A Dark Side of the Cannula Injections: How Arterial Wall Perforations and Emboli Occur

Abstract

Background

Though most injectors prefer to use a cannula rather than a needle, there have been reported cases of blindness following cannula injections. This study investigated possible situations in which a cannula can injure an artery to gain more insight about the vascular complication and its prevention.

Methods

To understand how an arterial injury occurs, five situations favoring vascular injury were simulated and tested. Experiments were performed in 100 arterial segments of 10 soft embalmed cadavers with red latex injections to the arteries. The frontal branch of the superficial temporal artery with a diameter between 1.2 and 1.5 mm was chosen for the experiment with a 25G cannula. Five situations were created to simulate any possibility that the cannula can penetrate through the arterial wall. Two factors were varied for simulation of specific danger situations. Factors that vary were as follows: (1) the angles between the cannula and the artery when the cannula touched the artery, and (2) the segments of the artery with different features.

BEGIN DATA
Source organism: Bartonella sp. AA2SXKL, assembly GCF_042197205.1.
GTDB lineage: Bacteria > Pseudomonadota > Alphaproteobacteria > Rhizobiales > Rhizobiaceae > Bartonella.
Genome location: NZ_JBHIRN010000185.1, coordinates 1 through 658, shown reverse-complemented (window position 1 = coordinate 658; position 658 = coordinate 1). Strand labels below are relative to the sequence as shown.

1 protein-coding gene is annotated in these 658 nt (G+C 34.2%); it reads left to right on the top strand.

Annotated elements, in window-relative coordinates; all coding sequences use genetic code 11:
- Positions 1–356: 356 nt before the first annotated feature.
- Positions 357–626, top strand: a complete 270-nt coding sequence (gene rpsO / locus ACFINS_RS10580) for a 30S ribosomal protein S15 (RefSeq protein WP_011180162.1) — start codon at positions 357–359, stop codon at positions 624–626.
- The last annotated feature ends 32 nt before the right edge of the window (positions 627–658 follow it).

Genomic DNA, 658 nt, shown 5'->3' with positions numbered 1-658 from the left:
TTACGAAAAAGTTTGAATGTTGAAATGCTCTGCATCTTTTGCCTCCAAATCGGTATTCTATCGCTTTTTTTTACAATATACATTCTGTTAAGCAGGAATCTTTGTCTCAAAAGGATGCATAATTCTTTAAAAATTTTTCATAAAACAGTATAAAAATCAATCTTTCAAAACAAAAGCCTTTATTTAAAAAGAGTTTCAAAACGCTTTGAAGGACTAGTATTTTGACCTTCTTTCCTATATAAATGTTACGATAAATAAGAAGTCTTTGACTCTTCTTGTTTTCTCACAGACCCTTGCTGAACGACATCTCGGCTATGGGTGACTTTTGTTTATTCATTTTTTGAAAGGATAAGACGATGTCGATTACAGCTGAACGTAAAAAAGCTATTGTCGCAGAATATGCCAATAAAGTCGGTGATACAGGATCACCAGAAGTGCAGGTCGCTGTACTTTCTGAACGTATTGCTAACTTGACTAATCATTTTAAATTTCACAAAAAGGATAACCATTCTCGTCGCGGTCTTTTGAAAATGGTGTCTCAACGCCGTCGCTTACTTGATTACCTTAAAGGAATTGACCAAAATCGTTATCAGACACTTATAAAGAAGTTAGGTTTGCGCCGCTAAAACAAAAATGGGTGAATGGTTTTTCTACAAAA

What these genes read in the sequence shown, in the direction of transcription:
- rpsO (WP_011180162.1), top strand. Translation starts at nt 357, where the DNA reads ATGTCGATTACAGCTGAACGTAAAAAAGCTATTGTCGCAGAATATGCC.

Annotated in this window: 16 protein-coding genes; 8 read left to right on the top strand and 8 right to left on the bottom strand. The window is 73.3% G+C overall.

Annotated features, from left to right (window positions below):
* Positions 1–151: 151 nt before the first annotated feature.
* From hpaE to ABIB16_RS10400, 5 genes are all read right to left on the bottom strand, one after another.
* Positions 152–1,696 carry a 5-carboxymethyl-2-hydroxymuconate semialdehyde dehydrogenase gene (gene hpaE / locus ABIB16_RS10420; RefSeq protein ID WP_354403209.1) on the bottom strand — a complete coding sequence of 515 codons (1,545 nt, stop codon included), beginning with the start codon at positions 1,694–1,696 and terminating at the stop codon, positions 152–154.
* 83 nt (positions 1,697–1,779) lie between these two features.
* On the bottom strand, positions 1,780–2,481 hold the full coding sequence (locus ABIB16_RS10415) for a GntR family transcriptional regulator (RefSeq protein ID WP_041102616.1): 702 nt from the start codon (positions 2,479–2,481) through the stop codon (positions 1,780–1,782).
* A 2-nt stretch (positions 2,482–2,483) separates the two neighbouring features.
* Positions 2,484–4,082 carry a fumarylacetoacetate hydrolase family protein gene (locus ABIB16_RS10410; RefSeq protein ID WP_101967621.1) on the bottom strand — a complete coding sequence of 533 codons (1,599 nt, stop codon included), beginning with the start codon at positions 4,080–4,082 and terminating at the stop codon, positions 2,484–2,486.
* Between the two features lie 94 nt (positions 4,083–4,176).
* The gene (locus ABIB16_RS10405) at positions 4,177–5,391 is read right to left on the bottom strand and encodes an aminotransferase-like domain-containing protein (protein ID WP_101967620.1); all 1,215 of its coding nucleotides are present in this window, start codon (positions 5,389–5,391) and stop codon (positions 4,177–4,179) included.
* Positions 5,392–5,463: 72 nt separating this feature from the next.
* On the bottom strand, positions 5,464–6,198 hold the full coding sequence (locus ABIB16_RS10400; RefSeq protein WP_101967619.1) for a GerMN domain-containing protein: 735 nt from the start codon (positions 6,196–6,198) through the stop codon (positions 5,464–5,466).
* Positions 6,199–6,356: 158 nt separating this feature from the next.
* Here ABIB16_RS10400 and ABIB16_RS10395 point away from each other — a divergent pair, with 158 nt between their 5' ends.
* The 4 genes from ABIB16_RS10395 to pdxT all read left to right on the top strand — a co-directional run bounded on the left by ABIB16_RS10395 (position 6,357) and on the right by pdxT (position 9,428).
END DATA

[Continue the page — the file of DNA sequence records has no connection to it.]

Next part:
Results

The cannula could penetrate the arterial wall in some specific situations with a different chance in each situation. The perpendicular angle between the artery and the cannula was one of the essential situations for vascular injury. Situations that had a similar effect of the perpendicular arterial surface related to the cannula axis also favored vascular injuries.

Conclusion

During a blinded insertion of cannula injections to reach the target area, the injector cannot discriminate the sensation at the cannula tip between the resistance of a fibrous septum in the way of the insertion and the resistance of encountering an artery. To prevent arterial emboli, the cannula trajectory should not be close to the main artery in the region. This allows a physician to safely perform an intermittent forceful insertion without an arterial injury during an attempt to perform a gentle cannula insertion.

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Correspondence to Tanvaa Tansatit.

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Tansatit, T., Apinuntrum, P. & Phetudom, T. A Dark Side of the Cannula Injections: How Arterial Wall Perforations and Emboli Occur. Aesth Plast Surg 41, 221–227 (2017). https://doi.org/10.1007/s00266-016-0725-7

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Keywords

  • Cadaver
  • Filler injections
  • Cannula
  • Arterial perforation
  • Emboli